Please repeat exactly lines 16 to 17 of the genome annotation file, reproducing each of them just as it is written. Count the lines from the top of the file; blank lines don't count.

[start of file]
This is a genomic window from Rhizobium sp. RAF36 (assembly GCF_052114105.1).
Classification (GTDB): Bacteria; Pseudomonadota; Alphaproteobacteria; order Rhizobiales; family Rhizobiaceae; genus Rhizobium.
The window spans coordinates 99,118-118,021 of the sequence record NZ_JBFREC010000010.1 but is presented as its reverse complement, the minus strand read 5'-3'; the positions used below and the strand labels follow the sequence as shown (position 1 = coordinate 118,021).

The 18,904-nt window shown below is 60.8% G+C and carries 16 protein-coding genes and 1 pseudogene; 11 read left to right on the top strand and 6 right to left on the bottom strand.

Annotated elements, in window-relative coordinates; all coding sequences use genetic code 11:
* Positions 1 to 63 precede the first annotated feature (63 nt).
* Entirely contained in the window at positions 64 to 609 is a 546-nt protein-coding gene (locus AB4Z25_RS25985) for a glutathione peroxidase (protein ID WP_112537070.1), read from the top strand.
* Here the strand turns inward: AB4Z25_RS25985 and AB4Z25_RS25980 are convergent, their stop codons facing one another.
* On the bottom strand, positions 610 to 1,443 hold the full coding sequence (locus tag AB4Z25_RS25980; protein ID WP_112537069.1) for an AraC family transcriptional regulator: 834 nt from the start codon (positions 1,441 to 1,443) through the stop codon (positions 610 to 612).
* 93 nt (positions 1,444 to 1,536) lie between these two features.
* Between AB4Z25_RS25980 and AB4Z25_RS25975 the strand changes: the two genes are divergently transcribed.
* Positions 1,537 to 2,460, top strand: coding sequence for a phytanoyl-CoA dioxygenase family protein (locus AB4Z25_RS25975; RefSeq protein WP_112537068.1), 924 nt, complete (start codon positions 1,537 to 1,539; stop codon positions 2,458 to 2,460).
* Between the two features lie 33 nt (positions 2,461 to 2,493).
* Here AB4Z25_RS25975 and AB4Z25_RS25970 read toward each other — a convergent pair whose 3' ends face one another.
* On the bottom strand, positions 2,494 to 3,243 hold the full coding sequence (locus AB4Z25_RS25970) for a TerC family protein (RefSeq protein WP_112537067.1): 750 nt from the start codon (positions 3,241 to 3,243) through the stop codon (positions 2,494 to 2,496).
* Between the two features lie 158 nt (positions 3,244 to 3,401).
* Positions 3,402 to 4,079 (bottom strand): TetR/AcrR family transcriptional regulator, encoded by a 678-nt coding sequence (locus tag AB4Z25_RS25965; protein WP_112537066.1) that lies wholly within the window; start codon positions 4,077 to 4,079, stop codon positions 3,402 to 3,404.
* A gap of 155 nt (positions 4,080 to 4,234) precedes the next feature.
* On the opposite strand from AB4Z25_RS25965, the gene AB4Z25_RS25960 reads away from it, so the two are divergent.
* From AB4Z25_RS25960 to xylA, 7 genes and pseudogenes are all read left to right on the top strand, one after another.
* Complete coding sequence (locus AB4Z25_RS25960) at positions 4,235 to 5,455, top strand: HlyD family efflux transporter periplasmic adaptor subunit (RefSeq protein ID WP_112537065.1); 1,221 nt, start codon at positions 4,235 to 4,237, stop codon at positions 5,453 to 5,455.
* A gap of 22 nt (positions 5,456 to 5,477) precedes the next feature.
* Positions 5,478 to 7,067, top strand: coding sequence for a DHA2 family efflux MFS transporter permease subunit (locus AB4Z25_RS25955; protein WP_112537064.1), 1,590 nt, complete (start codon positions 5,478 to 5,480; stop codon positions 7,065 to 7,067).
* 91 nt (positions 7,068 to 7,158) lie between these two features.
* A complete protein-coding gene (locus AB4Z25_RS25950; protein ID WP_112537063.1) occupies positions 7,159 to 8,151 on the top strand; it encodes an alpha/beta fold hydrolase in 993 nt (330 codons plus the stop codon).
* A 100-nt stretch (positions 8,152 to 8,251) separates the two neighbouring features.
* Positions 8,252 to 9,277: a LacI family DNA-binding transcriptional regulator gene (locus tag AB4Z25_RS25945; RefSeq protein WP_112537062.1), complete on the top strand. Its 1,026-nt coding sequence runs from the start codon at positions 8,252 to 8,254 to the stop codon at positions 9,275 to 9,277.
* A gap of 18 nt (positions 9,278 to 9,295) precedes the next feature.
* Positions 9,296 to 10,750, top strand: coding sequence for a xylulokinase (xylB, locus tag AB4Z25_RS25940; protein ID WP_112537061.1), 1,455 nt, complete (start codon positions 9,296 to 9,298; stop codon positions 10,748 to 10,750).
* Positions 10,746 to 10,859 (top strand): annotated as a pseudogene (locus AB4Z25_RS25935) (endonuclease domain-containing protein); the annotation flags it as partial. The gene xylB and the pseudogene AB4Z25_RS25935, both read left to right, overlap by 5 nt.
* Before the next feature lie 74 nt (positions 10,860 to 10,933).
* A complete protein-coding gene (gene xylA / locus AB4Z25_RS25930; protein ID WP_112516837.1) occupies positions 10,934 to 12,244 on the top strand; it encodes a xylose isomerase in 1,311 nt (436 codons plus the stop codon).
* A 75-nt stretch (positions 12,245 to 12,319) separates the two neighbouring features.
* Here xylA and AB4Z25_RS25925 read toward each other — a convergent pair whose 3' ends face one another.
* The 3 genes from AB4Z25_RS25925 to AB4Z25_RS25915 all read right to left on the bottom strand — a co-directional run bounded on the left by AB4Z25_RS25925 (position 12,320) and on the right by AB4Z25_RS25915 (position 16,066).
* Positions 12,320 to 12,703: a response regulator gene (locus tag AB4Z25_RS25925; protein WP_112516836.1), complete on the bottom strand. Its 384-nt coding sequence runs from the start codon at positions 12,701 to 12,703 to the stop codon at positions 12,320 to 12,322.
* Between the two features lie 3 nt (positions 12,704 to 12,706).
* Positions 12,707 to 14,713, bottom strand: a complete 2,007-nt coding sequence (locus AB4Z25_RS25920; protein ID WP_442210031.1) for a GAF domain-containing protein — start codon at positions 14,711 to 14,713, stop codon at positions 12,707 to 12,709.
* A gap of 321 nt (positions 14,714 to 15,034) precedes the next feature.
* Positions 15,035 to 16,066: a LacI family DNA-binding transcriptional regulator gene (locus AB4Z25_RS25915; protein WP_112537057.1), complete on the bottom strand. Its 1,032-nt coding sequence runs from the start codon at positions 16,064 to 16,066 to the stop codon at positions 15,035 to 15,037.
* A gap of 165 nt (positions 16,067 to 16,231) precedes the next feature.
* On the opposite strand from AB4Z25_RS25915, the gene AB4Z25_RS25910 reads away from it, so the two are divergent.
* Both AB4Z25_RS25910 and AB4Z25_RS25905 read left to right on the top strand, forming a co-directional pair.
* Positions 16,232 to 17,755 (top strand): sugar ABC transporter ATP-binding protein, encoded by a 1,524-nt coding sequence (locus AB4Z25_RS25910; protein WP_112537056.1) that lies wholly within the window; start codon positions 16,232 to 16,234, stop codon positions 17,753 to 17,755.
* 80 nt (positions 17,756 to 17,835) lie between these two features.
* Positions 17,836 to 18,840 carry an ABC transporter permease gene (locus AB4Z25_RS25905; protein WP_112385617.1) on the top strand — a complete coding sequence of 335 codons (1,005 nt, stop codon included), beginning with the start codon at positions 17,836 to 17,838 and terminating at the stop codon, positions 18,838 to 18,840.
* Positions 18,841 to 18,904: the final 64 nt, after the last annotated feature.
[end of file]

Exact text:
* Between the two features lie 158 nt (positions 3,244 to 3,401).
* Positions 3,402 to 4,079 (bottom strand): TetR/AcrR family transcriptional regulator, encoded by a 678-nt coding sequence (locus tag AB4Z25_RS25965; protein WP_112537066.1) that lies wholly within the window; start codon positions 4,077 to 4,079, stop codon positions 3,402 to 3,404.